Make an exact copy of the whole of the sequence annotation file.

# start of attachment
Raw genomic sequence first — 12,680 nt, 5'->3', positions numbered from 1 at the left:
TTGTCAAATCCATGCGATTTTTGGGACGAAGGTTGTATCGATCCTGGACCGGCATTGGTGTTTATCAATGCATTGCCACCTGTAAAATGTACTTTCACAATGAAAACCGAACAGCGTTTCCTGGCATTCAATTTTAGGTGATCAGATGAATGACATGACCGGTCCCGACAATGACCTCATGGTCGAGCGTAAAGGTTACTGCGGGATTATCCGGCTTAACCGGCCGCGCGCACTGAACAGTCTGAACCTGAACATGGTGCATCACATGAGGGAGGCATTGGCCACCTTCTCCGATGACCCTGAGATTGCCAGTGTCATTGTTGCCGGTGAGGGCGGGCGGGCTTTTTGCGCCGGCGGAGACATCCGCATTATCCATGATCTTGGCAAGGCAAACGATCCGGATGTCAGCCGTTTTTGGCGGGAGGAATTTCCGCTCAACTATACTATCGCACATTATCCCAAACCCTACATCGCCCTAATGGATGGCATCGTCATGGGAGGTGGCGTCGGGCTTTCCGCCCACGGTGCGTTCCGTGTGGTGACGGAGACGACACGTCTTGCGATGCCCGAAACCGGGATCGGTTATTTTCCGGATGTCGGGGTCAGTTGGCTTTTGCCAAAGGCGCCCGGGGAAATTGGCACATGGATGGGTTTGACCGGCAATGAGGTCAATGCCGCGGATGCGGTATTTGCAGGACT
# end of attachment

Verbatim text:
Raw genomic sequence first — 12,680 nt, 5'->3', positions numbered from 1 at the left:
TTGTCAAATCCATGCGATTTTTGGGACGAAGGTTGTATCGATCCTGGACCGGCATTGGTGTTTATCAATGCATTGCCACCTGTAAAATGTACTTTCACAATGAAAACCGAACAGCGTTTCCTGGCATTCAATTTTAGGTGATCAGATGAATGACATGACCGGTCCCGACAATGACCTCATGGTCGAGCGTAAAGGTTACTGCGGGATTATCCGGCTTAACCGGCCGCGCGCACTGAACAGTCTGAACCTGAACATGGTGCATCACATGAGGGAGGCATTGGCCACCTTCTCCGATGACCCTGAGATTGCCAGTGTCATTGTTGCCGGTGAGGGCGGGCGGGCTTTTTGCGCCGGCGGAGACATCCGCATTATCCATGATCTTGGCAAGGCAAACGATCCGGATGTCAGCCGTTTTTGGCGGGAGGAATTTCCGCTCAACTATACTATCGCACATTATCCCAAACCCTACATCGCCCTAATGGATGGCATCGTCATGGGAGGTGGCGTCGGGCTTTCCGCCCACGGTGCGTTCCGTGTGGTGACGGAGACGACACGTCTTGCGATGCCCGAAACCGGGATCGGTTATTTTCCGGATGTCGGGGTCAGTTGGCTTTTGCCAAAGGCGCCCGGGGAAATTGGCACATGGATGGGTTTGACCGGCAATGAGGTCAATGCCGCGGATGCGGTATTTGCAGGACT